Thursday 18 February 2010

Bible Book:

"Then he said to them all, 'If any want to become my followers, let them deny themselves and take up their cross daily and follow me.'" (v.23)

Luke 9:22-25 Thursday 18 February 2010


This is one of Jesus' uncompromising hard sayings. Already largecrowds have been hanging on his words; multitudes had come forhealings; 5,000 had been fed with bread, fish and beatitudes.Everything is ready for revival. Then Jesus began to teach the 12disciples that they must deny themselves and take up their crossdaily and follow. It was hardly going to be a popular message.After all, the cross was a feared symbol of Roman occupation. Itwould appear that Jesus' desire to do God's will was stronger thanthe desire to be popular.

This foreboding passage is immediately before the Transfiguration. It must have been arelief for the disciple Peter to enter the bright light of God'spresence. Peter was discovering that following Jesus requires goingon a journey that has lows and highs, concerns and certainties.There were times when all appeared dark and others when everythingwas illuminated. But it is the same source of light thataccompanies him on all these experiences. Following Christ is ajourney of great contrasts.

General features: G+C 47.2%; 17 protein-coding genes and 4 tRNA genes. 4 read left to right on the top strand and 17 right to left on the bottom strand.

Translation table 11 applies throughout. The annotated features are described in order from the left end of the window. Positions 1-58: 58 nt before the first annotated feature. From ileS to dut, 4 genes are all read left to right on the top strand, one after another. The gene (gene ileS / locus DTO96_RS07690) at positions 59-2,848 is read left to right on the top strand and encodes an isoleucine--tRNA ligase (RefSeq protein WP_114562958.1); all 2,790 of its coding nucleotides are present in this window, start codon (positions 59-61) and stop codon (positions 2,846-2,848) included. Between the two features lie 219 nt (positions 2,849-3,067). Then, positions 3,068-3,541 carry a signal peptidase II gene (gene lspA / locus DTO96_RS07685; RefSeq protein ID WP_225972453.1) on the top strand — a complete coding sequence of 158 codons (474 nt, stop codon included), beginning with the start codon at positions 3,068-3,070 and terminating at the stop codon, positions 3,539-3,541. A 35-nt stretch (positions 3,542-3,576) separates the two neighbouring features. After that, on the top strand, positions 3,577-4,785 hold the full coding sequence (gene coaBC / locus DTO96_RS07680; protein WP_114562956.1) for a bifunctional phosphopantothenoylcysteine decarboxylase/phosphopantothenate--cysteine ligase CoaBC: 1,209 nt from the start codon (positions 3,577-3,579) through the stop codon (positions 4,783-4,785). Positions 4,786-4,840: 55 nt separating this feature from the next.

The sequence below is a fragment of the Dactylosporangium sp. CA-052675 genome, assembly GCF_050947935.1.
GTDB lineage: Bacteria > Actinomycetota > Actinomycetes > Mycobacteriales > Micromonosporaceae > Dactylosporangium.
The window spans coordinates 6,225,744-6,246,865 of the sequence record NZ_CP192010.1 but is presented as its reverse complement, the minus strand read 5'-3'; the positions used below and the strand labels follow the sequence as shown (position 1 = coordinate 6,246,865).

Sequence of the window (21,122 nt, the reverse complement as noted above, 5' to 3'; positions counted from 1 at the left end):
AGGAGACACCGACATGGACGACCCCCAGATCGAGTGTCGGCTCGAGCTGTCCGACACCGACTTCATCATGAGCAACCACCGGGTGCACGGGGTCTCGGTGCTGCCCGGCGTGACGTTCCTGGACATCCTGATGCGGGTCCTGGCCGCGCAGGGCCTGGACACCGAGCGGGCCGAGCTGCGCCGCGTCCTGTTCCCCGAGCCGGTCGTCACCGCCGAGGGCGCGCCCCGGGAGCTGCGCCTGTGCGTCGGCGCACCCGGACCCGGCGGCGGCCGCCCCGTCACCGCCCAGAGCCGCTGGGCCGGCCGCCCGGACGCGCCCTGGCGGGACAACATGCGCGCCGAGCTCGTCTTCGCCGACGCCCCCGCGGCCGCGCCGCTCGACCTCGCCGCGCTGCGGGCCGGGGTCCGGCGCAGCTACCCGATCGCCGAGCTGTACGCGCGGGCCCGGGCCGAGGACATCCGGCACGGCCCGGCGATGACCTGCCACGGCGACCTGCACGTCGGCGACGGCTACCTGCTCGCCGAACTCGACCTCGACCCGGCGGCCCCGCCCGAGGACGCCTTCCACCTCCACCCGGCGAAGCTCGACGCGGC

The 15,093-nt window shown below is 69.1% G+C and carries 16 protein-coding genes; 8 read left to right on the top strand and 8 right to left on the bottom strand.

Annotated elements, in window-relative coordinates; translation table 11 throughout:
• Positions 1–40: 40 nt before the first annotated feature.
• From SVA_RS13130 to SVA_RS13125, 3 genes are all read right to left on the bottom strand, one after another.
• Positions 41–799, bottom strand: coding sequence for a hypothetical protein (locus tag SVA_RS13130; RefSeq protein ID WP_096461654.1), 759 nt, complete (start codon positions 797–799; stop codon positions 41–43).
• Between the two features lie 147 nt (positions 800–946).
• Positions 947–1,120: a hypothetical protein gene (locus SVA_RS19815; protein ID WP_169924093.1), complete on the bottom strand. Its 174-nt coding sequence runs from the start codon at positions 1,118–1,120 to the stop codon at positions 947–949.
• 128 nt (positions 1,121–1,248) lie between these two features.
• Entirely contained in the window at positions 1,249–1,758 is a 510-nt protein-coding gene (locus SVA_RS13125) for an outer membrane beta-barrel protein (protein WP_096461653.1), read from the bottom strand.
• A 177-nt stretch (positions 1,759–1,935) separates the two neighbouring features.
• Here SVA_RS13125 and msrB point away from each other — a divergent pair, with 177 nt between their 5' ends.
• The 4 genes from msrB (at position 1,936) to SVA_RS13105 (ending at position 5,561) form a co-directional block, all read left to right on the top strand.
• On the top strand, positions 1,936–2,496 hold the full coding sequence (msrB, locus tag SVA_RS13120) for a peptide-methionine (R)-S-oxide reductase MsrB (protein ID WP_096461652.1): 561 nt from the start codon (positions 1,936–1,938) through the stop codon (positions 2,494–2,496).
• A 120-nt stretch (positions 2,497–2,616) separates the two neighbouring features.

On the west front of Westminster Abbey there are ten statues ofChristian martyrs of the 20th century. Theyinclude Maximilian Kolbe from Poland, Janani Luwum from Uganda,Dietrich Bonhoeffer from Germany and Lucian Tapiedi from Papua NewGuinea. In the centre of London they are a silent reminder thatfollowers of Christ still deny themselves and pick up theircross.

To Ponder

How important is it for you to be popular? Why isthat so?

What does Jesus' invitation to self-denial andcross carrying mean for you?

Alongside the martyr statues on Westminster Abbeythere are four allegorical figures that represent truth, justice,mercy and peace. Would you want to add any other figures thatrepresent Christian discipleship?

How much do you know about the sufferingChurch?

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